Stop Vivisection: an information gap between citizens and authorities?

On June 3rd, the European Commission rejected the Stop Vivisection Initiative, which asked  to abrogate Directive 2010/63/EU1 on the protection of animals used for scientific purposes and to put forward a new proposal aimed at phasing out the practice of animal experimentation, making compulsory the use - in biomedical and toxicological research - of data directly relevant for the human species.

This was much more than a simple motion. Thanks to a participatory legislative tool introduced in 2012, more than 1.2 million European citizens had signed for this Initiative. It is the new "right of initiative", which allows European citizens to "participate in the shaping of European policies". This is the reason why this fact regards ASSET as well, even if the issue of animal testing is out of project’s scope.

ASSET, as well, aims to involve all the components of society in preparedness towards infectious diseases, listening to opinions, problems and fears from the general public, and at the same time avoiding an abuse of top-down behaviour by experts and public health authorities. And this was the case with the Stop Vivisection Initiative. Common people were moved by animal-rights activists through stories of torture and violence, impressive pictures and videos, and the idea that alternative methods can substitute animal testing now, providing even more safety to patients. Suggesting that Big Pharma has a lot to earn by keeping the status quo was a further convincing argument. By these aspects, this movement is therefore similar to the one that calls against vaccines all over the world, claiming that they are useless, dangerous and provided only to guarantee industry’s revenues.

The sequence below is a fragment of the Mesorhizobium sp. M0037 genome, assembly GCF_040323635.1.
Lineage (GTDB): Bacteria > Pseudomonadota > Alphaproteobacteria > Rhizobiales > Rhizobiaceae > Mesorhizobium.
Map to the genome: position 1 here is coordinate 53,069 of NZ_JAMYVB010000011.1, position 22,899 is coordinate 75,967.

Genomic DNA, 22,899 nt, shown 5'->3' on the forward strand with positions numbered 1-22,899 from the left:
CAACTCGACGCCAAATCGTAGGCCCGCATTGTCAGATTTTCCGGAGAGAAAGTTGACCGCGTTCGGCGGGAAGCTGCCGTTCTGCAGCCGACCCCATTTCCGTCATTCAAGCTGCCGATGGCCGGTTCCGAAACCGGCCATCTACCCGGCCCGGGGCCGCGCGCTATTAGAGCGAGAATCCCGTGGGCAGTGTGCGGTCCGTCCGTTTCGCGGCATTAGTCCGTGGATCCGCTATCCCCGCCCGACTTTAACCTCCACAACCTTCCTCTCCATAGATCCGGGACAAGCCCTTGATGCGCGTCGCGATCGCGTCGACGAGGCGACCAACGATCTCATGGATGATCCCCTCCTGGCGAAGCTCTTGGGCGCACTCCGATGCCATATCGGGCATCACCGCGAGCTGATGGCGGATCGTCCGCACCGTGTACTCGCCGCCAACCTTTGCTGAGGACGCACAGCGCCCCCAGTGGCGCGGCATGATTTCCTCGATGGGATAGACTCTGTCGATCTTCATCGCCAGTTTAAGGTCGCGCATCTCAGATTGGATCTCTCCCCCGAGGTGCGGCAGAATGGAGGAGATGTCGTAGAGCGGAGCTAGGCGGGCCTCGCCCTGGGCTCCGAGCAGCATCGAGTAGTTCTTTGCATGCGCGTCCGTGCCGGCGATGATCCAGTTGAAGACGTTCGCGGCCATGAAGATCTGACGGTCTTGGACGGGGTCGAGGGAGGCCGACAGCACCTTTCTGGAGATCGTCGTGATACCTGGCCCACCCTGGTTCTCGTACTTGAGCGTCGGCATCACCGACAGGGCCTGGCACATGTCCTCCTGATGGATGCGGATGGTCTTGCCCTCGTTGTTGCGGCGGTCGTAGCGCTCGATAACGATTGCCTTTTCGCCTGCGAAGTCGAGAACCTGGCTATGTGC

But are these claims true? Numbers, facts, graphs, tables and experts say no. As well as no serious scientist could say that today we can do without animals in toxicology and biomedical research. The word “vivisection” itself is inappropriate, since animal welfare in Europe, as well as in USA, is a main issue. The 3R rules (“Replace” the animals as soon as possible, “Reduce” their number as much as possible, “Refine” their treatment so that their conditions of life are the best possible) are implemented in each member state’s law. Any procedure, even drawing blood, requires anaesthetic.

European Commission members are well aware of that, since it took five years of passionate debate to get to the Directive 2010/63/EU, which now regulates this issue. They know that there is no more “vivisection”, meant as causing useless pain to animals, in Europe; they listened to Nobel prizes and other top scientists explaining how far we are from having alternative methods for all the phases of biomedical research; they are well aware of the big effort that both European Union and pharmaceutic industry are doing in order to provide new validated test to use instead of animals, since this would save not only animals’ lives, but also time and money.

There was therefore a gap in information between EC members and common citizens, mainly believing, in good faith, that animal testing is a useless cruelty. A condition similar to that of many parents, who are afraid of vaccinating their children against measles, even if the association with autism has been acknowledged as a fraud for many years.

Rebuilding trust needs listening, but providing people with correct information as well. Without forgetting the strength of emotions and how they affects perceptions and ideas, with both kitten and kids.